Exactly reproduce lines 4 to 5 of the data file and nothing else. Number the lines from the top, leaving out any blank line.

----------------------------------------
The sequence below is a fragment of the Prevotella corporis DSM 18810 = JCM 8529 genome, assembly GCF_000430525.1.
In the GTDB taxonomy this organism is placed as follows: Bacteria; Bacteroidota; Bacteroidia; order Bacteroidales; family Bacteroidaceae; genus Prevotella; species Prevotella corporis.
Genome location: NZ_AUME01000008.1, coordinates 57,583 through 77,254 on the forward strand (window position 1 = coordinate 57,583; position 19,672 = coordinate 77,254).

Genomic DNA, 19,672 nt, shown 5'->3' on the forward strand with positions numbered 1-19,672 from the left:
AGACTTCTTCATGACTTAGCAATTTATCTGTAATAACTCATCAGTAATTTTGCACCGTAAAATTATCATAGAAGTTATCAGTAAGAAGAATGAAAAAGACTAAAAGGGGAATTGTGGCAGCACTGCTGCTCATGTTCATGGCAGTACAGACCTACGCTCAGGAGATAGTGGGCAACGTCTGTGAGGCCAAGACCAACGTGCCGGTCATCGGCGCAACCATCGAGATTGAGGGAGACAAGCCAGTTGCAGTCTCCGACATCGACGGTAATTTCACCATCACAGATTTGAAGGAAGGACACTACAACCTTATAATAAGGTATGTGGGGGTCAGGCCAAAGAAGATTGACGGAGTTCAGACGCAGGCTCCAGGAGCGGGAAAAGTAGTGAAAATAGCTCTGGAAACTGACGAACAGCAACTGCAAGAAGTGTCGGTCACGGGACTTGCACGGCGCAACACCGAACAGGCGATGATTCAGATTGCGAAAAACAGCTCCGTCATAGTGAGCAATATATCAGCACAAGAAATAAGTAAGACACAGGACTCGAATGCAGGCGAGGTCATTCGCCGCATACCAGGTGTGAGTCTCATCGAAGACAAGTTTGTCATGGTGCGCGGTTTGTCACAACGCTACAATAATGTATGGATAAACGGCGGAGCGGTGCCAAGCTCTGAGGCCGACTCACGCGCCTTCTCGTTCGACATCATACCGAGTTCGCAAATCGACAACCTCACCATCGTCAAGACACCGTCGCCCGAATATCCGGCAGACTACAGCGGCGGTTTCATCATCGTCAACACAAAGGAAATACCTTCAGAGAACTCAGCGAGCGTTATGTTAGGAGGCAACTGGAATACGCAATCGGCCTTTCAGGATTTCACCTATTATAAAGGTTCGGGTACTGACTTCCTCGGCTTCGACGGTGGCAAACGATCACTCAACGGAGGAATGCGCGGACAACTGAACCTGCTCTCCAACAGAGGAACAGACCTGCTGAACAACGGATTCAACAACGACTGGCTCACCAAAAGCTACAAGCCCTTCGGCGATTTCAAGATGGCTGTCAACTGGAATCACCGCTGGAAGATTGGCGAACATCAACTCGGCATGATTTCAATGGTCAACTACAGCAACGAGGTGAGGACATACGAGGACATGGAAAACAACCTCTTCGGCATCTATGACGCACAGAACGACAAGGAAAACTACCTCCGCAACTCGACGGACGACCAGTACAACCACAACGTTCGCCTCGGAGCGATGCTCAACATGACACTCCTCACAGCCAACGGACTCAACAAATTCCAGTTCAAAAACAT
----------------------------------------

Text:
Genomic DNA, 19,672 nt, shown 5'->3' on the forward strand with positions numbered 1-19,672 from the left:
AGACTTCTTCATGACTTAGCAATTTATCTGTAATAACTCATCAGTAATTTTGCACCGTAAAATTATCATAGAAGTTATCAGTAAGAAGAATGAAAAAGACTAAAAGGGGAATTGTGGCAGCACTGCTGCTCATGTTCATGGCAGTACAGACCTACGCTCAGGAGATAGTGGGCAACGTCTGTGAGGCCAAGACCAACGTGCCGGTCATCGGCGCAACCATCGAGATTGAGGGAGACAAGCCAGTTGCAGTCTCCGACATCGACGGTAATTTCACCATCACAGATTTGAAGGAAGGACACTACAACCTTATAATAAGGTATGTGGGGGTCAGGCCAAAGAAGATTGACGGAGTTCAGACGCAGGCTCCAGGAGCGGGAAAAGTAGTGAAAATAGCTCTGGAAACTGACGAACAGCAACTGCAAGAAGTGTCGGTCACGGGACTTGCACGGCGCAACACCGAACAGGCGATGATTCAGATTGCGAAAAACAGCTCCGTCATAGTGAGCAATATATCAGCACAAGAAATAAGTAAGACACAGGACTCGAATGCAGGCGAGGTCATTCGCCGCATACCAGGTGTGAGTCTCATCGAAGACAAGTTTGTCATGGTGCGCGGTTTGTCACAACGCTACAATAATGTATGGATAAACGGCGGAGCGGTGCCAAGCTCTGAGGCCGACTCACGCGCCTTCTCGTTCGACATCATACCGAGTTCGCAAATCGACAACCTCACCATCGTCAAGACACCGTCGCCCGAATATCCGGCAGACTACAGCGGCGGTTTCATCATCGTCAACACAAAGGAAATACCTTCAGAGAACTCAGCGAGCGTTATGTTAGGAGGCAACTGGAATACGCAATCGGCCTTTCAGGATTTCACCTATTATAAAGGTTCGGGTACTGACTTCCTCGGCTTCGACGGTGGCAAACGATCACTCAACGGAGGAATGCGCGGACAACTGAACCTGCTCTCCAACAGAGGAACAGACCTGCTGAACAACGGATTCAACAACGACTGGCTCACCAAAAGCTACAAGCCCTTCGGCGATTTCAAGATGGCTGTCAACTGGAATCACCGCTGGAAGATTGGCGAACATCAACTCGGCATGATTTCAATGGTCAACTACAGCAACGAGGTGAGGACATACGAGGACATGGAAAACAACCTCTTCGGCATCTATGACGCACAGAACGACAAGGAAAACTACCTCCGCAACTCGACGGACGACCAGTACAACCACAACGTTCGCCTCGGAGCGATGCTCAACATGACACTCCTCACAGCCAACGGACTCAACAAATTCCAGTTCAAAAACAT